Ryan RolfsGuest Columnist
For as long as I can remember, I have been told that marijuana is a very dangerous and harmful drug that can lead me down a path to destruction. This may be true in some rare occurrences; but there are also many positive uses for this drug.
The South Dakota ballot initiative 13 addresses such uses. I would be willing to bet that a fair number of the people reading this article have been forced to watch a loved one waste away in front of their eyes, knowing that nothing is within their grasp that can help this person. I personally have watched people that I care about deal with the terrible effects of advanced multiple sclerosis and also have seen the wasting away effect of cancer treatments knowing that nothing I could say or do would ease the pain. While doctors have the ability to write prescription after prescription, these prescriptions often hold side effects that are just terrible as the original cause for the medicine. This causes patients to be forced to consume, in many cases, multiple medicines to the point that their medicine cabinet begins to resemble an apothecary’s shop.
Marijuana can help relieve many of the symptoms associated with a series of diseases. It can help to prevent shaking of multiple sclerosis, and it can also help spur appetite in terminally ill cancer patients. It can act as a painkiller, and one of the greatest attributes of the drug, is that it does not require any other prescriptions to set off risky side effects, nor is it a drug that has been developed in a laboratory. This law is about getting patients the care they need, in order to help them through sickness and disease. It is a law about compassion, not about trying to make a recreational drug legal.
Opponents to initiative 13 are using scare tactics to try and stop legislation from going through that has the intent of adding another valuable piece of medicine to our doctor’s arsenals. The website www.vote-no-iniative-13.com has a few very hefty claims, but it seems that the operators of the site have failed to study the piece of legislation that they so greatly oppose. The home page reads, “If passed, initiative 13 would allow marijuana dispensaries to openly sell marijuana next to day care centers, schools, and next to the town’s local hardware store.”
The initiative blatantly states that no dispensaries will be allowed in South Dakota. Furthermore, the law would be the most restrictive of medical marijuana laws in the United States. Patients would be required to have a six-month relationship with the doctor who was prescribing the medicine, and that relationship would include two doctor visits. Since dispensaries are deemed illegal in the initiative, the patient could grow up to six plants themselves, or choose a care giver to do so for them, and in both situations the grower would only be allowed to have two usable ounces at a time. The caregiver would have to be approved by the South Dakota Department of Health.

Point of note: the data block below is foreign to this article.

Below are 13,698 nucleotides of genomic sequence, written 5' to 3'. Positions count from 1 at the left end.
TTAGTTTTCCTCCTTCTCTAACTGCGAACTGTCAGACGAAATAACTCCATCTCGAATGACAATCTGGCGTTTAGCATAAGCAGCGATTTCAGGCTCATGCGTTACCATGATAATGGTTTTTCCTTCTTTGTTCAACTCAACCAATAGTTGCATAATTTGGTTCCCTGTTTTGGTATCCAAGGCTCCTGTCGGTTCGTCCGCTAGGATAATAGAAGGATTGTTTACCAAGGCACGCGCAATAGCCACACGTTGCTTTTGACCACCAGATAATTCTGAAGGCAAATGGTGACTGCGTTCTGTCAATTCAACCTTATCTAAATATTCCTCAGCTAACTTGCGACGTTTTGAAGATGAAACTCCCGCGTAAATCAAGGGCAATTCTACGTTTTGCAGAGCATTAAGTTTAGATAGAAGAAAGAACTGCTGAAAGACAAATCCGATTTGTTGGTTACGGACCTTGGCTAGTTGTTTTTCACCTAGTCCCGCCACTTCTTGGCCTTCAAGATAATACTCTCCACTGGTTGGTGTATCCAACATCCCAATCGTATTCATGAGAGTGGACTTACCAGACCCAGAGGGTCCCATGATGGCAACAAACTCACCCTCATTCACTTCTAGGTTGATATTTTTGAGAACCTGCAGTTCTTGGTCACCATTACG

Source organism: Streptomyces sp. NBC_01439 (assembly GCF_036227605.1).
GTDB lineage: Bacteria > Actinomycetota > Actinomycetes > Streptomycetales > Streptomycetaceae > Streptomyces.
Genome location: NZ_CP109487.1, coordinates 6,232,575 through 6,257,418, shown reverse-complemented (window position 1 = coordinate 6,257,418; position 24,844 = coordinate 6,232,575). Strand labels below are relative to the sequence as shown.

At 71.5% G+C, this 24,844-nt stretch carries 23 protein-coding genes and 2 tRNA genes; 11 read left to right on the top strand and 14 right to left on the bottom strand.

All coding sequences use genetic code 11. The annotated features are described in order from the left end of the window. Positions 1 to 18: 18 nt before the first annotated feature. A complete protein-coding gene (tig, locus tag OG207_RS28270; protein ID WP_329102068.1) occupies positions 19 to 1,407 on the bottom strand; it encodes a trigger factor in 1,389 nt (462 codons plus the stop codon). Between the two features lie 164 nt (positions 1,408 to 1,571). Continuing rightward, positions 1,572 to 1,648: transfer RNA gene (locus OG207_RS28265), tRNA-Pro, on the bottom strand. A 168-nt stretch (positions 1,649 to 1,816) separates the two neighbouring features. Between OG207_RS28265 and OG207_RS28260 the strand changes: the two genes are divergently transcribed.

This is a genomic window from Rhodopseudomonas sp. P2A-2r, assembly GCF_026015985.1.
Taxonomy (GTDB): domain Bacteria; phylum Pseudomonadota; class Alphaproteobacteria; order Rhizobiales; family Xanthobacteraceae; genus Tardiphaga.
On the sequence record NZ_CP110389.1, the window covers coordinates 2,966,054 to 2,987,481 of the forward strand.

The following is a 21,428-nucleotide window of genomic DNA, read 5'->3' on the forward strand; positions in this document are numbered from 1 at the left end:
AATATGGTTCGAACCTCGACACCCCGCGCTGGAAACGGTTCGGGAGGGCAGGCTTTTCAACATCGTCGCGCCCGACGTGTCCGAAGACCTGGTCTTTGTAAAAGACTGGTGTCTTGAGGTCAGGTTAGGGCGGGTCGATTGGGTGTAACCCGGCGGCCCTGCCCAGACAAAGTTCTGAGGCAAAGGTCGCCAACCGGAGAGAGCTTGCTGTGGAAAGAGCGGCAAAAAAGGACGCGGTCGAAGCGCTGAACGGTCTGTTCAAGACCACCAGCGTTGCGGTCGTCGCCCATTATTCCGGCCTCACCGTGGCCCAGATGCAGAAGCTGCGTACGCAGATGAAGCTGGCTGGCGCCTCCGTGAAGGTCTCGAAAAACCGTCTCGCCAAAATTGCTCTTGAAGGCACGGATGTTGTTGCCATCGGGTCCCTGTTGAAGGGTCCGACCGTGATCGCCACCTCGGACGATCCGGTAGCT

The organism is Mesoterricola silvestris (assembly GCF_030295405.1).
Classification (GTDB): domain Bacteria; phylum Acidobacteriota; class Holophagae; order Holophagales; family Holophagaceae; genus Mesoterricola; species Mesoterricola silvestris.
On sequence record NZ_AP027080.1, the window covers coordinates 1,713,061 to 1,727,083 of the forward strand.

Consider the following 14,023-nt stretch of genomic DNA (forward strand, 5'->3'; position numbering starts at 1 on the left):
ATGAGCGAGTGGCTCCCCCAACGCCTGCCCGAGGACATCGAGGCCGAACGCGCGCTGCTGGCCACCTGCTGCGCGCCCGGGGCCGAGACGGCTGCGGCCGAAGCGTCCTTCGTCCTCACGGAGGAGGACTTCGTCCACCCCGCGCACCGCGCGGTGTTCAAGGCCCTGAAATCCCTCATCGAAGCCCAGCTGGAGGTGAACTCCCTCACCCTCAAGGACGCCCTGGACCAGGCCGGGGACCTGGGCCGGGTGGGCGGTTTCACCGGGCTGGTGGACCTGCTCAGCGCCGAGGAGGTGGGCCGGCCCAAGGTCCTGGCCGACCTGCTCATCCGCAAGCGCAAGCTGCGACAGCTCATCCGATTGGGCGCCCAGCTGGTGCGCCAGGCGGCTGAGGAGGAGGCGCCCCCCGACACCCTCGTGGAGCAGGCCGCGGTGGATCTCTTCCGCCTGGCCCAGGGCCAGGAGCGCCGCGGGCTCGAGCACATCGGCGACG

In the initiative driving under the influence of the medication is prohibited, and so is the use of the medication around children. The medication would also not be allowed in public areas. If any patient is found to be violating these restrictions, they are subject to criminal penalties. The Department of Health would have direct control over the program, and would re-evaluate every six months whether continued use of the medication is necessary.
I urge every voter to reconsider any preconceptions they may have about medical marijuana. This initiative is not about putting marijuana in the hands of anyone who wants it; instead it is about putting the proper medicine into the hands of the patients who are desperately looking for even a slight ease of their symptoms. This initiative is about compassion for our fellow South Dakotans. Remember, on Nov. 2, vote yes on 13!
Ryan Rolfs is the president of the SDSU Political Science Club. He can be contacted at [email protected]
#1.1654864:2307011251.jpg:Ryan Rolfs is the president of the SDSU Political Science Club. He can be contacted at [email protected]:Ryan Rolfs is the president of the SDSU Political Science Club. He can be contacted at [email protected] :NA